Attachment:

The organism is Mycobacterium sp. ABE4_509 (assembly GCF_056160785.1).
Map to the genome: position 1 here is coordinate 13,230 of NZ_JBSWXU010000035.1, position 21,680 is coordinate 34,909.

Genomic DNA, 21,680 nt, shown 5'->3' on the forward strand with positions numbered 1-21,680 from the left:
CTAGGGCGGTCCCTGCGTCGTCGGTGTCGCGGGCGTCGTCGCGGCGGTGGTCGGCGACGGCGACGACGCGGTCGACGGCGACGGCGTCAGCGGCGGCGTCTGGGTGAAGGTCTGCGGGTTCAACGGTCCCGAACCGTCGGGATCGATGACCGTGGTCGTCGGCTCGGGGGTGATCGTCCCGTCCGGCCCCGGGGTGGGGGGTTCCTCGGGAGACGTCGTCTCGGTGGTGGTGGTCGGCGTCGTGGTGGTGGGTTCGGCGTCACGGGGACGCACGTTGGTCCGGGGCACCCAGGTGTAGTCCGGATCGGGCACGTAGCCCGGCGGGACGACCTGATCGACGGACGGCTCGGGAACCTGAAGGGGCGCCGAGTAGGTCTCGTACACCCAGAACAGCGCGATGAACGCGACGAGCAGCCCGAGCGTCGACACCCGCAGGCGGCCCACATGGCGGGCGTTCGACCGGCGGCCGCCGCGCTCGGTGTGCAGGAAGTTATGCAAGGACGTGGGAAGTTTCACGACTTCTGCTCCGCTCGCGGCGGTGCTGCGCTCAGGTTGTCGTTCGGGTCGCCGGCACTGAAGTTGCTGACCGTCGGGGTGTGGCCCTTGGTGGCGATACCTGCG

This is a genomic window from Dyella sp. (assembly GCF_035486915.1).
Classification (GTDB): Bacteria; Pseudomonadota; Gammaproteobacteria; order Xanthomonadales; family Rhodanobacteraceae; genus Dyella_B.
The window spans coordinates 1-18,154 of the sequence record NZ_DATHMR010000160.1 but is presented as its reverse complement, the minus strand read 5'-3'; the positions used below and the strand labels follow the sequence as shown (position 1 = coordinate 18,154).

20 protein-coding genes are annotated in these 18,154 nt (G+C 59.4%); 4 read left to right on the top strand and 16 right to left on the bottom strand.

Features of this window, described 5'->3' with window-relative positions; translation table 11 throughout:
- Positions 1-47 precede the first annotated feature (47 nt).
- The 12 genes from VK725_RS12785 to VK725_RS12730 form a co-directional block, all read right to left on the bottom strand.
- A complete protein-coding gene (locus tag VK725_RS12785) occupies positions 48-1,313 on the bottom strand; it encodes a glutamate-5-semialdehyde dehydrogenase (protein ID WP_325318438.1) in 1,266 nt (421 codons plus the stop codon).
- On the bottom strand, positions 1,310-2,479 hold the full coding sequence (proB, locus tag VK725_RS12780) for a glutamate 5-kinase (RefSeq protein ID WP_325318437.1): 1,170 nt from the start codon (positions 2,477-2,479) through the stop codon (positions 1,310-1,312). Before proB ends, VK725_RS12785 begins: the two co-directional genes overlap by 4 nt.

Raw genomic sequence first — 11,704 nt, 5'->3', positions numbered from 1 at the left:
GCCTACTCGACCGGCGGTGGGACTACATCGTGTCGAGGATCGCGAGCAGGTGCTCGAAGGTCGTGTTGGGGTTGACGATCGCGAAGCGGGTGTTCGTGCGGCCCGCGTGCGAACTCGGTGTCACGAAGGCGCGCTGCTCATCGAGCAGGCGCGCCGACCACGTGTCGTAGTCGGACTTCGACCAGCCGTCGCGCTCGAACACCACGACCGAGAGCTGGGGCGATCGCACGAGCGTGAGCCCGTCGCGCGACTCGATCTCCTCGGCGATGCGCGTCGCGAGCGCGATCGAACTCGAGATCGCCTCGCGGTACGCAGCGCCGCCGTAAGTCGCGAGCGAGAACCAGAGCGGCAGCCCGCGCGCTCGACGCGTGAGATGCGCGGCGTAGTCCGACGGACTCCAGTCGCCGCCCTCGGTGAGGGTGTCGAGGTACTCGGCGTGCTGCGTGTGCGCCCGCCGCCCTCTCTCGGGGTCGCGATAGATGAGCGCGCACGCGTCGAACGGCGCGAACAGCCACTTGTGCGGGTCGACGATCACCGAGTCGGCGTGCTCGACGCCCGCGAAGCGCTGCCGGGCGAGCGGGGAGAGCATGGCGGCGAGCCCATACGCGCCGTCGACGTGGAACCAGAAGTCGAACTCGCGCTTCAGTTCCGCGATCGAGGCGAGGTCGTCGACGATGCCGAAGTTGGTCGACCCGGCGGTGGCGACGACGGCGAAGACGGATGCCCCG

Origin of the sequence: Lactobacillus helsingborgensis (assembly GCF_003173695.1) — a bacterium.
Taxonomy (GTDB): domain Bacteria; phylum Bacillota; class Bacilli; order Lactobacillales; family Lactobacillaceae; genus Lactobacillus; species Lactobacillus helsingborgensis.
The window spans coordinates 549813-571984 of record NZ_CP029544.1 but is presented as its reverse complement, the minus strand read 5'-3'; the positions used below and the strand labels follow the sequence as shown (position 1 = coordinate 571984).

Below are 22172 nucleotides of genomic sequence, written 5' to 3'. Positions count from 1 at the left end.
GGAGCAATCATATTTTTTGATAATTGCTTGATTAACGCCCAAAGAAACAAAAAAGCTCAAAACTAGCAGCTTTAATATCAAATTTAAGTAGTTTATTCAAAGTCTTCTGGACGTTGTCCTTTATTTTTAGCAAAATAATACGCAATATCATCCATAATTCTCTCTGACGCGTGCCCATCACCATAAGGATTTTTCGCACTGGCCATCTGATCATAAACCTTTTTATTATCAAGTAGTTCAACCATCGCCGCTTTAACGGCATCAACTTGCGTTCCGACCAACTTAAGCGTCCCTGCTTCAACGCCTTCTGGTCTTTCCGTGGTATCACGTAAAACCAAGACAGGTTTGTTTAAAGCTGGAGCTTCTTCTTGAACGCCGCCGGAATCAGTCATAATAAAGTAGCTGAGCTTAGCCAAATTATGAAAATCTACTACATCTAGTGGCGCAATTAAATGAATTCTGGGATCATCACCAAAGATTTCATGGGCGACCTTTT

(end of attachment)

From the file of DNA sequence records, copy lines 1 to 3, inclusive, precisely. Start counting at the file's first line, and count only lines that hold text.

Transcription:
The organism is Mycobacterium sp. ABE4_509 (assembly GCF_056160785.1).
Map to the genome: position 1 here is coordinate 13,230 of NZ_JBSWXU010000035.1, position 21,680 is coordinate 34,909.

Genomic DNA, 21,680 nt, shown 5'->3' on the forward strand with positions numbered 1-21,680 from the left: